Published on June 2, 2020 by lauraduckett

Hannah Lynes portrait photo in black and white

We spoke to an immigration caseworker about her experiences at Wilson Solicitors LLP. The firm employs caseworkers who work for 12 months before they’re considered for a training contract. Read on for a fascinating insight into the role.

Name: Hannah Lynes

Undergraduate Degree: Philosophy, Politics and Economics at Oxford

Why immigration law?

Immigration, specifically legal aid work, is a rewarding area of law with a strong human rights aspect. Policy and case law are developing constantly, making immigration law an intellectually challenging and engaging area to work in.

What are the daily tasks a caseworker could come across?

The tasks you will come across as an immigration caseworker are varied. When preparing an asylum claim, a significant portion of your time will be spent taking a detailed witness statement from your client. Getting this right is critical; whether or not the claim succeeds will often depend on the strength of the statement.

Other tasks you might complete in a typical day include conducting case-specific research on your client’s country of origin, drafting representations in support of an application, and instructing a medical expert to prepare a psychiatric or scarring report.

What are some of the important qualities you need for this role?

The ability to work sensitively with vulnerable people is essential. Asylum-seeking clients may have experienced torture, gender-based violence or human trafficking. They may suffer from mental health problems or lack mental capacity. It is therefore important to be empathetic, and to have good communication skills.

You also need to be tenacious. Immigration cases can be long-running and will sometimes develop in unpredictable ways. Convincing a decision-maker that your client is telling the truth can feel like an uphill battle; you have to be strategic and always two steps ahead.

What are the main pros of working in immigration law?

Through working with clients on their cases, you learn a huge amount about the complex political and social issues affecting different countries around the world. Your client might be a journalist from Myanmar, an LGBT campaigner from Uganda, or an opposition activist from Bahrain. The insights that you gain from their first-hand accounts are unique and wide-ranging.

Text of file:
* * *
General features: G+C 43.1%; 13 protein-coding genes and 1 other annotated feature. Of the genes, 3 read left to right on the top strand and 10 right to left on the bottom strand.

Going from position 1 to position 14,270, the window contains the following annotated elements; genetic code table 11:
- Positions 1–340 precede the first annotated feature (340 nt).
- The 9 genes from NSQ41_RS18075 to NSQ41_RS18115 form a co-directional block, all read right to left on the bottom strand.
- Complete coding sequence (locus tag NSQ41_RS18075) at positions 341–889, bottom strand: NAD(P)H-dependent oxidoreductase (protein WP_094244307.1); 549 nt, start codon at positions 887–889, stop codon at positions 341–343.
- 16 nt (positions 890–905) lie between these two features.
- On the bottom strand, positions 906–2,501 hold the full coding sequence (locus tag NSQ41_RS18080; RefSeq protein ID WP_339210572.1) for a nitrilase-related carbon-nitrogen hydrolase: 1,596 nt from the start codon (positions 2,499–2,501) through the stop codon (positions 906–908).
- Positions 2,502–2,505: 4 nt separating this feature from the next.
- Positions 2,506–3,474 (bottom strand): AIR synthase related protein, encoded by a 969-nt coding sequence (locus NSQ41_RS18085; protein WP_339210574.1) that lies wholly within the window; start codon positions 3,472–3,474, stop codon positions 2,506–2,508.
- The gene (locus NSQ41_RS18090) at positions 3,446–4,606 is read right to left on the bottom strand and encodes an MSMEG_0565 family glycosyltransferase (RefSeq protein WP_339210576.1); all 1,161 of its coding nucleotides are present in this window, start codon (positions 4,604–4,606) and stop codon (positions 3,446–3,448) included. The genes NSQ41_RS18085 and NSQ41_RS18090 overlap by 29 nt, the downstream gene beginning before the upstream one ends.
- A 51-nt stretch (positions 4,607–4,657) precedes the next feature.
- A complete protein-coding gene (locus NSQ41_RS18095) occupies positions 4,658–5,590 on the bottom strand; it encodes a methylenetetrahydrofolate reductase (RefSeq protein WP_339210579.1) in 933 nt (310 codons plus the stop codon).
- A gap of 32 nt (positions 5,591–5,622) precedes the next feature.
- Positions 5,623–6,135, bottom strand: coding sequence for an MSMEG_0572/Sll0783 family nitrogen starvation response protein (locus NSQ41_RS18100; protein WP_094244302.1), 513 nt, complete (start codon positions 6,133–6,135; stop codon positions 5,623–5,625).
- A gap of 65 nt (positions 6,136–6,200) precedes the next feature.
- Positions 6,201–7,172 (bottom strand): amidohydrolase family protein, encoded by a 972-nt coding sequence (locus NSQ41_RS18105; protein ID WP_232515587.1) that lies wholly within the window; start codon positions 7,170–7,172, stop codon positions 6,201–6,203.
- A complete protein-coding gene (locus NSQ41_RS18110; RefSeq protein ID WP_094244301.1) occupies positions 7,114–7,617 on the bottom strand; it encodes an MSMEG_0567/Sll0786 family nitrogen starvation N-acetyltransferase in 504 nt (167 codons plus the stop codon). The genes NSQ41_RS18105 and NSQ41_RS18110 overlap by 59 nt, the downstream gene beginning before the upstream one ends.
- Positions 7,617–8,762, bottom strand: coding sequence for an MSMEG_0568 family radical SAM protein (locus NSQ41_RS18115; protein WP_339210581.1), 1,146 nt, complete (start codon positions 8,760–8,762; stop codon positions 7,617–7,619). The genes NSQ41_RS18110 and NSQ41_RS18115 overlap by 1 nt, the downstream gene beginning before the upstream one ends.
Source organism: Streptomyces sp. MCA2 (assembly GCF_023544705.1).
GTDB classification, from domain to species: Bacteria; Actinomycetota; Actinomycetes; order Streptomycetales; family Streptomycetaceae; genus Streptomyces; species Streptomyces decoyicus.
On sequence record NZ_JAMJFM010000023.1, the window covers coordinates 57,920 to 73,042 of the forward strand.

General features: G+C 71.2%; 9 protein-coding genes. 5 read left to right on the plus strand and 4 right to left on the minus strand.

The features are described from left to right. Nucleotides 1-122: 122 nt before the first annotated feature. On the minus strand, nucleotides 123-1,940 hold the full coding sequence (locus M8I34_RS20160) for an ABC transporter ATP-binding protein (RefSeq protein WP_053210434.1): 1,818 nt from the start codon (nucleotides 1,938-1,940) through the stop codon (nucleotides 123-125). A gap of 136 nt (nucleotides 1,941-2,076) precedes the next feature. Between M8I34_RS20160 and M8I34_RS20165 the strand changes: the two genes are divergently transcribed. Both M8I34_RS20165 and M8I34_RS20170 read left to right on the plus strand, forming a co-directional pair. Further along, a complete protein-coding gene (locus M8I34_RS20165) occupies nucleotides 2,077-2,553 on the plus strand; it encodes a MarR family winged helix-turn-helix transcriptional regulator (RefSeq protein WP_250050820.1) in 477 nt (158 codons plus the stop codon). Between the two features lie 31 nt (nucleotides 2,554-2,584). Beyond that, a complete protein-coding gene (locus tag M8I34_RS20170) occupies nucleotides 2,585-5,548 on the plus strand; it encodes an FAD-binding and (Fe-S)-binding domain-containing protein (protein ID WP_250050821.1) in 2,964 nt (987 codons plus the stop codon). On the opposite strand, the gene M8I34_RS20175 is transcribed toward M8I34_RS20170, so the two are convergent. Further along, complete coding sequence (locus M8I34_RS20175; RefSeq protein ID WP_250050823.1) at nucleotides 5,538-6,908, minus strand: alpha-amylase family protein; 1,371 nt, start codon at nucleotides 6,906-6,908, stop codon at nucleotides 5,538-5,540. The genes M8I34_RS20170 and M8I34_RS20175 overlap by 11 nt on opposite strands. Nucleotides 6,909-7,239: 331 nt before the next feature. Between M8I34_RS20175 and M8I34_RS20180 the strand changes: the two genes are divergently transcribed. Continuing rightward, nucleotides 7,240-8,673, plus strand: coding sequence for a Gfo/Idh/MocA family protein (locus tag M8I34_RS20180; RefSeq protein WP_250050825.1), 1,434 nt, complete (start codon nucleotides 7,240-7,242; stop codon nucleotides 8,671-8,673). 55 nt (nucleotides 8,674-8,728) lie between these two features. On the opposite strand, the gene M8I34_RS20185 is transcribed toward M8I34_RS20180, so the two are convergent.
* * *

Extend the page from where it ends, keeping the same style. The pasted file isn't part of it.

The role of an immigration caseworker can also be incredibly rewarding. For a client threatened with removal to a country where they face persecution, the grant of refugee status in the UK is life changing. There are few things that compare to the feeling of receiving confirmation that your client’s case has been successful.

What are the main challenges?

With the stakes being so high, you have a lot of responsibility as an immigration caseworker and dealing with the resulting pressure can be a challenge.

However, the main challenges are arguably those brought about by legal aid cuts in recent years. Entire areas of immigration law have been taken outside the scope of public funding, and more stringent requirements for legal aid compliance have added considerably to the time that needs to be spent by caseworkers on administrative tasks.

Do you have any advice to someone considering a career in immigration law?

Students rarely have the opportunity to study immigration law as part of their law degree or conversion course. For anyone looking to get a sense of some of the issues and key developments in the immigration sphere, the Free Movement blog is a very good source of information.

One of the best ways of working out if you want a career in immigration law is volunteering with a charity that supports migrants. Bail for Immigration Detainees and Hackney Migrant Centre are two excellent charities that sometimes have positions available for volunteers, and there are many more.

Visit our Wilson LLP profile page for more information on the firm and opportunities.

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